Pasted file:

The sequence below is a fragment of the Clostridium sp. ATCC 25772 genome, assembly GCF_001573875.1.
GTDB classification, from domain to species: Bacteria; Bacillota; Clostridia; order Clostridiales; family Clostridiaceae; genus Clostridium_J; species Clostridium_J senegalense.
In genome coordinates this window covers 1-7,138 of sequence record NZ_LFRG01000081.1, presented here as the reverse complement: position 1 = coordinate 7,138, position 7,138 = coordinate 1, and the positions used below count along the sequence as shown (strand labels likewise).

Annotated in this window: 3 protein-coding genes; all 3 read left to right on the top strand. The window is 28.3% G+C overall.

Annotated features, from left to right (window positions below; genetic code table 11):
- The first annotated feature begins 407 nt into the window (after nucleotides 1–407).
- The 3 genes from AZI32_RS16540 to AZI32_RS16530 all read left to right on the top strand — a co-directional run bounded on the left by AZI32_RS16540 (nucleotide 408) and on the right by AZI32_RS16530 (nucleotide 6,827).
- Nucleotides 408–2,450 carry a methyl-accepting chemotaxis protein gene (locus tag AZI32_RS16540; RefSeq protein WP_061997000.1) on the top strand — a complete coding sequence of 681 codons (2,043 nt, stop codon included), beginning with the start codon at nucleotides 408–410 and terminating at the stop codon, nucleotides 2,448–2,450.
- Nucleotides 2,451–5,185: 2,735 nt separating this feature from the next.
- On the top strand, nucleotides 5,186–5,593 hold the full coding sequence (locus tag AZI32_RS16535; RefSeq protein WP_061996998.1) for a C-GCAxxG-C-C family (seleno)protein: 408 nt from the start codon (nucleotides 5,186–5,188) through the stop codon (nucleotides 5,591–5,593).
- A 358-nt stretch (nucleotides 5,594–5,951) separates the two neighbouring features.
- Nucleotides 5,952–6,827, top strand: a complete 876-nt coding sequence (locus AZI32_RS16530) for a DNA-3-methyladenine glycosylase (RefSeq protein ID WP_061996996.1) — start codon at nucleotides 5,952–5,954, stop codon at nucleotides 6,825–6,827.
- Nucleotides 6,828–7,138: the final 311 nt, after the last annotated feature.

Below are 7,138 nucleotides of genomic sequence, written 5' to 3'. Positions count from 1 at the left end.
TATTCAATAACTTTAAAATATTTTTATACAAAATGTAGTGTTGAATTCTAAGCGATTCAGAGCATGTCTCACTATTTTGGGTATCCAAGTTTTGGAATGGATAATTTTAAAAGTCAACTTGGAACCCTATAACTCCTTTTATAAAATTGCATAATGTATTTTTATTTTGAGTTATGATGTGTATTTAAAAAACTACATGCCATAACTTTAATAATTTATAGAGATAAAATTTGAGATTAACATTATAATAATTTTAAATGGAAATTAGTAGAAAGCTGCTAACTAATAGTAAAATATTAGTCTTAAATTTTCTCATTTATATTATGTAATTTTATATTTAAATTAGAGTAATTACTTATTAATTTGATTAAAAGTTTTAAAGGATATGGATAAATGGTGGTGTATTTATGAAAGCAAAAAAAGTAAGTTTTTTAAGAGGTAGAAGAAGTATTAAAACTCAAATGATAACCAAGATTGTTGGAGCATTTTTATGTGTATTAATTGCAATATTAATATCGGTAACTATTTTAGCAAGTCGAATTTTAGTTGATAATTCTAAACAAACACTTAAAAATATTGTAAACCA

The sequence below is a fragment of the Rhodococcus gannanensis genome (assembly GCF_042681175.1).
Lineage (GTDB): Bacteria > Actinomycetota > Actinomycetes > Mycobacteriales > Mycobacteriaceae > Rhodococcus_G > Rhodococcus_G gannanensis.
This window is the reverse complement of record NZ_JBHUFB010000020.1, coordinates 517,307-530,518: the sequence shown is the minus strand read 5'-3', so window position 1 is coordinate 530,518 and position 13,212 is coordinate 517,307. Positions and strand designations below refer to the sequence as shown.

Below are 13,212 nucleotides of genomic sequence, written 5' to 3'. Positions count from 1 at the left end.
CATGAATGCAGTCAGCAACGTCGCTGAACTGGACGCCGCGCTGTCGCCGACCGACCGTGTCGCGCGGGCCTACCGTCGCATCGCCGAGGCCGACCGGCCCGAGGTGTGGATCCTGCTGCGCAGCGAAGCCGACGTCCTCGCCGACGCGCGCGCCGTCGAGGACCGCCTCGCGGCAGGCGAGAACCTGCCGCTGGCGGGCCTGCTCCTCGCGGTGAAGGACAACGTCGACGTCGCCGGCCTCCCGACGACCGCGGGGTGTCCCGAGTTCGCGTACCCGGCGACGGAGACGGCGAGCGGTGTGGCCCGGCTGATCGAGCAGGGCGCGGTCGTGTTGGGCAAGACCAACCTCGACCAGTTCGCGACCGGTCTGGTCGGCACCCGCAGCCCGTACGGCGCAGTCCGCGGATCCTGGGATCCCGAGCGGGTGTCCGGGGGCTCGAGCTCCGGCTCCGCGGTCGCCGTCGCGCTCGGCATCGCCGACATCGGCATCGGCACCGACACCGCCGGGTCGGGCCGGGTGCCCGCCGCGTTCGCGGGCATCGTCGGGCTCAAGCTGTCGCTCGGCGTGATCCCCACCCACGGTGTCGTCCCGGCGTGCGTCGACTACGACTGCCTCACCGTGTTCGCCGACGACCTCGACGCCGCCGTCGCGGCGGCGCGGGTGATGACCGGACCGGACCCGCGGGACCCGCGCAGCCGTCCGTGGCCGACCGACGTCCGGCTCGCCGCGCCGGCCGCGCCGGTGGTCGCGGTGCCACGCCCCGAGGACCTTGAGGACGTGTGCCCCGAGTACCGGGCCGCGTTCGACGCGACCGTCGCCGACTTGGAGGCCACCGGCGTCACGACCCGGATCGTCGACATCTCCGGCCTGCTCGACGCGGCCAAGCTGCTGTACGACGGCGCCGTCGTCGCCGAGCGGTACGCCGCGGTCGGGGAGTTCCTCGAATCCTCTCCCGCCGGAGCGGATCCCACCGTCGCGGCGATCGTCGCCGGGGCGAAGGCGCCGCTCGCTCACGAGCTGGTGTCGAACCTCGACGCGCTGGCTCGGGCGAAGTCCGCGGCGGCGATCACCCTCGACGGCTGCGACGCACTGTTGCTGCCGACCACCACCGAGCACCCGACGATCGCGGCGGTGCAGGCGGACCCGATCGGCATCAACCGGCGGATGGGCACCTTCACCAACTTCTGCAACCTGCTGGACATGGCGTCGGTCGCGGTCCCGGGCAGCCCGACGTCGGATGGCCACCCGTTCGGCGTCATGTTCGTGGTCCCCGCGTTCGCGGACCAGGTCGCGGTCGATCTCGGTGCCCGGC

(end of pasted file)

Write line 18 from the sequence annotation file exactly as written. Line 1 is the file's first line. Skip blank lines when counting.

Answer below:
This window is the reverse complement of record NZ_JBHUFB010000020.1, coordinates 517,307-530,518: the sequence shown is the minus strand read 5'-3', so window position 1 is coordinate 530,518 and position 13,212 is coordinate 517,307. Positions and strand designations below refer to the sequence as shown.